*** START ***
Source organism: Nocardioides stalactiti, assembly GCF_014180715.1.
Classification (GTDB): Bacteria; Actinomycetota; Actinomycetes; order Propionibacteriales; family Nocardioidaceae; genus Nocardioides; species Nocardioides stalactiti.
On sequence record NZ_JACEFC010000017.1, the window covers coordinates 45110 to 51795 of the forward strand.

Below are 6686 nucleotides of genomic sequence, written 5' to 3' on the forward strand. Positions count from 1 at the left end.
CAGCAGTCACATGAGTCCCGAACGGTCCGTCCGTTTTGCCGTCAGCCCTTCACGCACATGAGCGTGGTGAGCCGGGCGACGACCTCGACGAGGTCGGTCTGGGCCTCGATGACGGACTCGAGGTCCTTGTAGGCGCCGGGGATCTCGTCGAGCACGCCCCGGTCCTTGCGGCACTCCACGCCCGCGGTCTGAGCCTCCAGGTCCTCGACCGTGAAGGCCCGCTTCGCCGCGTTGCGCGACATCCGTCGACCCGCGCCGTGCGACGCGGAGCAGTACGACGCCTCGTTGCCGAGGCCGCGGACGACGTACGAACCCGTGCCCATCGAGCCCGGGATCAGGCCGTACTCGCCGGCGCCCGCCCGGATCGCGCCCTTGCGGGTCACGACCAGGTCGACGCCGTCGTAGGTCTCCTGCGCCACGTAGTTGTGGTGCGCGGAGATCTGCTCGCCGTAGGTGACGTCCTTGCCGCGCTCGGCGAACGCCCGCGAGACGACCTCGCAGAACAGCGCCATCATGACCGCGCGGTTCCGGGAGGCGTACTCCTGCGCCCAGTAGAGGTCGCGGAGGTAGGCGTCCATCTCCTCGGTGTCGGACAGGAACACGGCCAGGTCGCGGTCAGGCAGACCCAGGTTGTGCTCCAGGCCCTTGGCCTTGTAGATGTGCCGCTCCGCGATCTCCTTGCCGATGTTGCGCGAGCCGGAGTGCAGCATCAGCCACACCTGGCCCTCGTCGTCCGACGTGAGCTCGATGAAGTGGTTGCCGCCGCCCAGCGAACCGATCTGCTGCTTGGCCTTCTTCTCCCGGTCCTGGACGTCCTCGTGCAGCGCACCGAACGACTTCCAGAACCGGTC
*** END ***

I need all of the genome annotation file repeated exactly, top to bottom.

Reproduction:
Source organism: Nocardioides stalactiti, assembly GCF_014180715.1.
Classification (GTDB): Bacteria; Actinomycetota; Actinomycetes; order Propionibacteriales; family Nocardioidaceae; genus Nocardioides; species Nocardioides stalactiti.
On sequence record NZ_JACEFC010000017.1, the window covers coordinates 45110 to 51795 of the forward strand.

Below are 6686 nucleotides of genomic sequence, written 5' to 3' on the forward strand. Positions count from 1 at the left end.
CAGCAGTCACATGAGTCCCGAACGGTCCGTCCGTTTTGCCGTCAGCCCTTCACGCACATGAGCGTGGTGAGCCGGGCGACGACCTCGACGAGGTCGGTCTGGGCCTCGATGACGGACTCGAGGTCCTTGTAGGCGCCGGGGATCTCGTCGAGCACGCCCCGGTCCTTGCGGCACTCCACGCCCGCGGTCTGAGCCTCCAGGTCCTCGACCGTGAAGGCCCGCTTCGCCGCGTTGCGCGACATCCGTCGACCCGCGCCGTGCGACGCGGAGCAGTACGACGCCTCGTTGCCGAGGCCGCGGACGACGTACGAACCCGTGCCCATCGAGCCCGGGATCAGGCCGTACTCGCCGGCGCCCGCCCGGATCGCGCCCTTGCGGGTCACGACCAGGTCGACGCCGTCGTAGGTCTCCTGCGCCACGTAGTTGTGGTGCGCGGAGATCTGCTCGCCGTAGGTGACGTCCTTGCCGCGCTCGGCGAACGCCCGCGAGACGACCTCGCAGAACAGCGCCATCATGACCGCGCGGTTCCGGGAGGCGTACTCCTGCGCCCAGTAGAGGTCGCGGAGGTAGGCGTCCATCTCCTCGGTGTCGGACAGGAACACGGCCAGGTCGCGGTCAGGCAGACCCAGGTTGTGCTCCAGGCCCTTGGCCTTGTAGATGTGCCGCTCCGCGATCTCCTTGCCGATGTTGCGCGAGCCGGAGTGCAGCATCAGCCACACCTGGCCCTCGTCGTCCGACGTGAGCTCGATGAAGTGGTTGCCGCCGCCCAGCGAACCGATCTGCTGCTTGGCCTTCTTCTCCCGGTCCTGGACGTCCTCGTGCAGCGCACCGAACGACTTCCAGAACCGGTC